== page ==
General Management

Prof. Rushen Chahal

LEARNING OUTLINE
Follow this Learning Outline as you read and study this chapter.

What is Social Responsibility?
‡ Contrast the classical and socioeconomic views of social responsibility. ‡ Discuss the role that stakeholders play in the four stages of social responsibility. ‡ Differentiate between social obligation, social responsiveness, and social responsibility.

Social Responsibility and Economic Performance
‡ Explain what research studies have shown about the relationship between an organization¶s social involvement and its economic performance. ‡ Explain what conclusion can be reached regarding social responsibility and economic performance.
Prof. Rushen Chahal

L E A R N I N G O U T L I N E (cont¶d)
Follow this Learning Outline as you read and study this chapter.

The Greening of Management
‡ Describe how organizations can go green. ‡ Relate the approaches to being green to the concepts of social obligation, social responsiveness, and social responsibility.

Values-Based Management
‡ Discuss what purposes shared values serve. ‡ Describe the relationship of values-based management to ethics.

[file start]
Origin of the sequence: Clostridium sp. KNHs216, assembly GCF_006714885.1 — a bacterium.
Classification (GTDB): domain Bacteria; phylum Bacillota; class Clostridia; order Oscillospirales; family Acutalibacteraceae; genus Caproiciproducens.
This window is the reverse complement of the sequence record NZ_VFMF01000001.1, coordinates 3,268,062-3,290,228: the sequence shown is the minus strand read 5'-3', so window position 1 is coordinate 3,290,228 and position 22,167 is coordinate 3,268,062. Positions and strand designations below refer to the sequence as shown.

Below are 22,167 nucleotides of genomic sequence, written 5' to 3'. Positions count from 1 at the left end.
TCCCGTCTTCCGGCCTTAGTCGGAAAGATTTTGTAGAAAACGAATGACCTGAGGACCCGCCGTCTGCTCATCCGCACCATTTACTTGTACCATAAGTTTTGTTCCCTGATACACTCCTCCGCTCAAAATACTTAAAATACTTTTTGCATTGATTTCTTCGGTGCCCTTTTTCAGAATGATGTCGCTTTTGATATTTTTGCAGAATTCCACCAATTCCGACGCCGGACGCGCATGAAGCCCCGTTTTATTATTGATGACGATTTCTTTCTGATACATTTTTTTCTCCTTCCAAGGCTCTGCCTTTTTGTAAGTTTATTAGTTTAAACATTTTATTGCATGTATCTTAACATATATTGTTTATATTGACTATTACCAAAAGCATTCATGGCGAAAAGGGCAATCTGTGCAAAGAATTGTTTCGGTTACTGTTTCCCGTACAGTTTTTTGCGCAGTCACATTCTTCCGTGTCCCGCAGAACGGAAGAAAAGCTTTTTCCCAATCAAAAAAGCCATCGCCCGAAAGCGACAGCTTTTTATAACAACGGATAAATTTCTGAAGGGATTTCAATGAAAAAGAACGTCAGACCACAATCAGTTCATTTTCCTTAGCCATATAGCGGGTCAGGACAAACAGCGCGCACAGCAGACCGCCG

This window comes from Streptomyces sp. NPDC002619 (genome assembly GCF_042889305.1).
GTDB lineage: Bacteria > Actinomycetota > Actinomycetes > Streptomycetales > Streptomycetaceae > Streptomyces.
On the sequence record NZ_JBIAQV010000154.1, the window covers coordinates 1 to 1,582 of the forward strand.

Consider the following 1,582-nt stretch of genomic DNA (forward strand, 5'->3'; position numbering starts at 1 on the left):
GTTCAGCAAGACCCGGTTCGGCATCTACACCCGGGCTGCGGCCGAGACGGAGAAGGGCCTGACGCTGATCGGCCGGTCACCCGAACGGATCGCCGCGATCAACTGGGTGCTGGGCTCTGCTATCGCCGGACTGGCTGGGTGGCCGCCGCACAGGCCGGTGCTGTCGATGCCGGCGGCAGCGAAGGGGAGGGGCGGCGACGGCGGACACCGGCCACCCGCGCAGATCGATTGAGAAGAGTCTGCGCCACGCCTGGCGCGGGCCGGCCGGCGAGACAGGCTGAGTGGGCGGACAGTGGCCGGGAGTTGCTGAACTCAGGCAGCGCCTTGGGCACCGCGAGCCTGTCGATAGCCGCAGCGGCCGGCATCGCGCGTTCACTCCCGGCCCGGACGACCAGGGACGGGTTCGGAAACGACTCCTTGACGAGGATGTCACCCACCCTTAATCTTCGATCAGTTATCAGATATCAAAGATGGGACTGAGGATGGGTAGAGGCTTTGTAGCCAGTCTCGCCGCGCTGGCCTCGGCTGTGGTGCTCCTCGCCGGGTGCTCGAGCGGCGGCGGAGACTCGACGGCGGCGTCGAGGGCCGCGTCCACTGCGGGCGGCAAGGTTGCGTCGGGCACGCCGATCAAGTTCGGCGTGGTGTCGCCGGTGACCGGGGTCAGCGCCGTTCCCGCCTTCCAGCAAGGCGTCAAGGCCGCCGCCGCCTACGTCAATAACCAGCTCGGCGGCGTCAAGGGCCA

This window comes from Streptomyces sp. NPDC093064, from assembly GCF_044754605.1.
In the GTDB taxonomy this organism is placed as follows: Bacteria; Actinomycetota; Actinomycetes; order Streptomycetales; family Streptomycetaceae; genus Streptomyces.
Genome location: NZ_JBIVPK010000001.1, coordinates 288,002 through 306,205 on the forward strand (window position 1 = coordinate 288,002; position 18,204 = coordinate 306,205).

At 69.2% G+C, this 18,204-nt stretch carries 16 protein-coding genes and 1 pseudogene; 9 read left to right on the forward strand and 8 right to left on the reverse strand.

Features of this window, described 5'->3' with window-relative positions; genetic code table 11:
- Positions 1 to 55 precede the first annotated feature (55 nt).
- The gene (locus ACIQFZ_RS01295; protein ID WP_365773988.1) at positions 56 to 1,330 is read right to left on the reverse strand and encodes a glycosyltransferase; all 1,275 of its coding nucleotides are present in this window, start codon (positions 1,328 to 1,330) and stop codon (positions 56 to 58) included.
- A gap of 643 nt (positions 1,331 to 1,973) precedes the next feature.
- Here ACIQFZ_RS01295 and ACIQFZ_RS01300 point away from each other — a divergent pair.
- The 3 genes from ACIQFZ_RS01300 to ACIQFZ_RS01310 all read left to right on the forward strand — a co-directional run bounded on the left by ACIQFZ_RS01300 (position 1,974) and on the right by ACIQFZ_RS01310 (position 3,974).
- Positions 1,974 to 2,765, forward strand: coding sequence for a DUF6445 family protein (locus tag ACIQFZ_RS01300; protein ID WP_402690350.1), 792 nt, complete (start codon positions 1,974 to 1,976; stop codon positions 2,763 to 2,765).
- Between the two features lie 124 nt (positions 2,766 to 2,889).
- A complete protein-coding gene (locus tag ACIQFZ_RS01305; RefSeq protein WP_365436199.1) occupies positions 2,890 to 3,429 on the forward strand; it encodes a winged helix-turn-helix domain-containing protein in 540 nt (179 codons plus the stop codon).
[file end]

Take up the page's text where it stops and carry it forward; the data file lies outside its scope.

Prof. Rushen Chahal

L E A R N I N G O U T L I N E (cont¶d)
Follow this Learning Outline as you read and study this chapter.

Managerial Ethics
‡ Contrast the four views of ethics. ‡ Discuss the factors that affect ethical and unethical behavior. ‡ Discuss the six determinants of issue intensity. ‡ Explain what codes of ethics are and how their effectiveness can be improved. ‡ Describe the important roles managers play in encouraging ethical behavior.

Prof. Rushen Chahal

L E A R N I N G O U T L I N E (cont¶d)
Follow this Learning Outline as you read and study this chapter.

Social Responsibility and Ethics in Today¶s World
‡ Explain why ethical leadership is important. ‡ Describe how managers can provide ethical leadership. ‡ Describe social impact management.

Prof. Rushen Chahal

What Is Social Responsibility?
‡ The Classical View